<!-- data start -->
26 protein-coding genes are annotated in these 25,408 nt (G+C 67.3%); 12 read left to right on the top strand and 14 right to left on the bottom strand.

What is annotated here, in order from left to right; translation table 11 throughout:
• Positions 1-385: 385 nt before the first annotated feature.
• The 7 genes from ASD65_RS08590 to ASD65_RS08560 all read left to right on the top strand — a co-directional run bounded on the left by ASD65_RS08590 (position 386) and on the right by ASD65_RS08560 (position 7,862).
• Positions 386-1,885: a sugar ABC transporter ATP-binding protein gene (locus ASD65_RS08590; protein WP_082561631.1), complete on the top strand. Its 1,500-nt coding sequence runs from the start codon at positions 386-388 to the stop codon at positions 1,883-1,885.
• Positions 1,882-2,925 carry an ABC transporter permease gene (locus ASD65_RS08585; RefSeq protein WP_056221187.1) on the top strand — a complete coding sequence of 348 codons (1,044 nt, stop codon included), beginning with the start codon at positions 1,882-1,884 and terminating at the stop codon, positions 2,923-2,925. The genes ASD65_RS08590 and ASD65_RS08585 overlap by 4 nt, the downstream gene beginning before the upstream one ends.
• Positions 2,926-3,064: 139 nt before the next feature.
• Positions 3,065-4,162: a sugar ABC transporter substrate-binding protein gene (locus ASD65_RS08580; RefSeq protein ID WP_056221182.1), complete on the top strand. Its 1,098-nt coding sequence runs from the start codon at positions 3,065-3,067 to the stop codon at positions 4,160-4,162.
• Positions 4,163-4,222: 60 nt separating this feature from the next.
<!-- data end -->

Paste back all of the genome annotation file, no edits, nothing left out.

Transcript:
26 protein-coding genes are annotated in these 25,408 nt (G+C 67.3%); 12 read left to right on the top strand and 14 right to left on the bottom strand.

What is annotated here, in order from left to right; translation table 11 throughout:
• Positions 1-385: 385 nt before the first annotated feature.
• The 7 genes from ASD65_RS08590 to ASD65_RS08560 all read left to right on the top strand — a co-directional run bounded on the left by ASD65_RS08590 (position 386) and on the right by ASD65_RS08560 (position 7,862).
• Positions 386-1,885: a sugar ABC transporter ATP-binding protein gene (locus ASD65_RS08590; protein WP_082561631.1), complete on the top strand. Its 1,500-nt coding sequence runs from the start codon at positions 386-388 to the stop codon at positions 1,883-1,885.
• Positions 1,882-2,925 carry an ABC transporter permease gene (locus ASD65_RS08585; RefSeq protein WP_056221187.1) on the top strand — a complete coding sequence of 348 codons (1,044 nt, stop codon included), beginning with the start codon at positions 1,882-1,884 and terminating at the stop codon, positions 2,923-2,925. The genes ASD65_RS08590 and ASD65_RS08585 overlap by 4 nt, the downstream gene beginning before the upstream one ends.
• Positions 2,926-3,064: 139 nt before the next feature.
• Positions 3,065-4,162: a sugar ABC transporter substrate-binding protein gene (locus ASD65_RS08580; RefSeq protein ID WP_056221182.1), complete on the top strand. Its 1,098-nt coding sequence runs from the start codon at positions 3,065-3,067 to the stop codon at positions 4,160-4,162.
• Positions 4,163-4,222: 60 nt separating this feature from the next.